Sniffing device may help the severely disabled communicate

The severely disabled, including those “locked in” to their bodies as a result of accidents or disease, may soon have a new way to communicate and move around, Israeli scientists said Monday.

By sniffing, more than a dozen quadriplegics were able to control computers that allowed them to write and to guide a wheelchair, the team reported in the Proceedings of the National Academy of Sciences.

The technology relies on the fact that quadriplegics and others retain control of their soft palates, which regulate breathing through the nose. Even people who are not able to breathe on their own can control the new device by blocking and releasing the flow of air forced through their noses by a pump.

The technology “may provide a host of viable solutions for the growing population of individuals who are severely disabled,” the team wrote.


The device “is pretty ingenious in giving people who can’t control their environment another way to do that,” said Dr. Adam Stein, chairman of physical medicine and rehabilitation at North Shore-Long Island Jewish Health System in Great Neck, N.Y.

It would be particularly valuable for people who have locked-in syndrome, in which they can do little more than flutter an eyelid, he said. For many other patients, however, alternatives exist, including controlling devices through a breathing tube or with the tongue.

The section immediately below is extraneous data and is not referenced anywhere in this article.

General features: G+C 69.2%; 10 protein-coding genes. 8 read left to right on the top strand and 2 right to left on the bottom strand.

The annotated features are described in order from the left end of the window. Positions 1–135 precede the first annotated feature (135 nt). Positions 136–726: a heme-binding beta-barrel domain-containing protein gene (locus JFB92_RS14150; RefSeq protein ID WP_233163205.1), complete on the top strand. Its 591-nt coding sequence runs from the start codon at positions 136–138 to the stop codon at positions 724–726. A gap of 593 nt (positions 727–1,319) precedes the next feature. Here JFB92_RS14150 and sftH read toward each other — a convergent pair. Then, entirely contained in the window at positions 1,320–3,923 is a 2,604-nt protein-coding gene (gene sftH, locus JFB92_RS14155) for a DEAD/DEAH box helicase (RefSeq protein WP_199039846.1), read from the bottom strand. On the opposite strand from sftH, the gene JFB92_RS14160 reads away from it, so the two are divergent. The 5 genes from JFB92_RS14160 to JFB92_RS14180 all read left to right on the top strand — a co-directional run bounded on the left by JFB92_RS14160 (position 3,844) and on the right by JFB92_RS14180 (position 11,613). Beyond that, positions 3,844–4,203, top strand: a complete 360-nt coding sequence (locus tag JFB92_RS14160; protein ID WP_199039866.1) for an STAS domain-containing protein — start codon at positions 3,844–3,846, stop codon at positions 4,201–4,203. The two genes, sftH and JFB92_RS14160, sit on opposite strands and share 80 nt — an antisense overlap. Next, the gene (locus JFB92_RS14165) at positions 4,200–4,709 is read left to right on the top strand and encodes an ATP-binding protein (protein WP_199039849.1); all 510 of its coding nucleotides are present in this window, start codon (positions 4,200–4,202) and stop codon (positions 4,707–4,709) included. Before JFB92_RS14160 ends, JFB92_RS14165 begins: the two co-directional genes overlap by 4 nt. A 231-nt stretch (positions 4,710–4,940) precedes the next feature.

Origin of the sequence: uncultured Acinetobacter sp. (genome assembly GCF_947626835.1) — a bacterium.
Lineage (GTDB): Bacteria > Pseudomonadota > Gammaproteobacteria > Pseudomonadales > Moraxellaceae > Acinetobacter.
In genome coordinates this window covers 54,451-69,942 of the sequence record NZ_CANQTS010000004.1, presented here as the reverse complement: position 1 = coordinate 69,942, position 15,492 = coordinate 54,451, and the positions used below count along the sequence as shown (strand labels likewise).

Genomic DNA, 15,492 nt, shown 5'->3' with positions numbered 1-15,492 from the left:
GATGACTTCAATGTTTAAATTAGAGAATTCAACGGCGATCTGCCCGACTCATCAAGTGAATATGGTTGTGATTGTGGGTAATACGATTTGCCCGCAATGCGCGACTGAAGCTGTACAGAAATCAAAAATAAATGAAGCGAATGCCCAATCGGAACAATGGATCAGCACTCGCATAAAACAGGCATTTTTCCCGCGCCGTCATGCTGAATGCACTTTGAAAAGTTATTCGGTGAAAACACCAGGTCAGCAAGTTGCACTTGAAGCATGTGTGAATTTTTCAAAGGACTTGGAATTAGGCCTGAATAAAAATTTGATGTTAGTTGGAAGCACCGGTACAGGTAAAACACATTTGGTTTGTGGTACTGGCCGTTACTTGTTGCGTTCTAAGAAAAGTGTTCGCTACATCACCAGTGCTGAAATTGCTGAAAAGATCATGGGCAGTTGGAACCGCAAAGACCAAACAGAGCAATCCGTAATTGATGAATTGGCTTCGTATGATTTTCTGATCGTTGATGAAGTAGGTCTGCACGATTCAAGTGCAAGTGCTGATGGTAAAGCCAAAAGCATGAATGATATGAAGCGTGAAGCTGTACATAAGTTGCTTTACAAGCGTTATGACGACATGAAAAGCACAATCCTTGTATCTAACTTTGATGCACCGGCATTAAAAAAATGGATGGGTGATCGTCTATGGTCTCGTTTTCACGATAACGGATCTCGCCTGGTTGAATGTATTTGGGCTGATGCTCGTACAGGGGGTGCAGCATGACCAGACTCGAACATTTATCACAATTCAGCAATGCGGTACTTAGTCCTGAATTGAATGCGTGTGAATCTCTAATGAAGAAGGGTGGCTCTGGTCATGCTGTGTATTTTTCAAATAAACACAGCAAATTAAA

The mechanism is relatively simple. Small tubes in the nose monitor sniffs and exhalations, enabling the user to control a computer. To control a wheelchair, for example, two short sniffs signal a forward move, and two short exhalations signal backward. An exhale followed by a sniff signals left, and a sniff followed by an exhale signals right. Similar protocols can move a cursor on a computer screen for writing.

Neurobiologist Noam Sobel of the Weizmann Institute of Science in Tel Aviv and his colleagues initially studied the device in 96 healthy people, demonstrating that they could control the movement of a cursor with it as easily as they could with a joystick or mouse. About 1 in 4 could not work the device properly, however.

The researchers then tested the device with a 51-year-old woman who had suffered a stroke seven months earlier; she could not move her limbs and was unable to control her blinking, the most common means of communication in such patients. After training her to control her breaths, they presented her with a writing device that she began using immediately, “initially answering questions, and after a few days [she] generated her first post-stroke meaningful self-initiated communication that entailed a profound personal message to her family.”

They next tested the device with a 42-year-old man who had been locked in for 18 years after a car accident. He had attempted to use an eye-tracker to communicate, but stopped because he “did not like it.” The new device, he said, was “more comfortable and more easy to use.”

The device did not work on the third patient, however, a 64-year-old man who had suffered a stroke four years earlier. The man was severely depressed, and the researchers could not determine “whether this failure reflected a genuine inability or rather disinterest.”

The team installed the device on a wheelchair and demonstrated, first with healthy people, then with disabled, that it could be used to navigate a 150-foot obstacle course including sharp turns.

Overall, the device has now been tested successfully in 15 severely disabled patients. The Weizmann Institute has filed for a patent on the technology used in the device and hopes to find a marketing partner.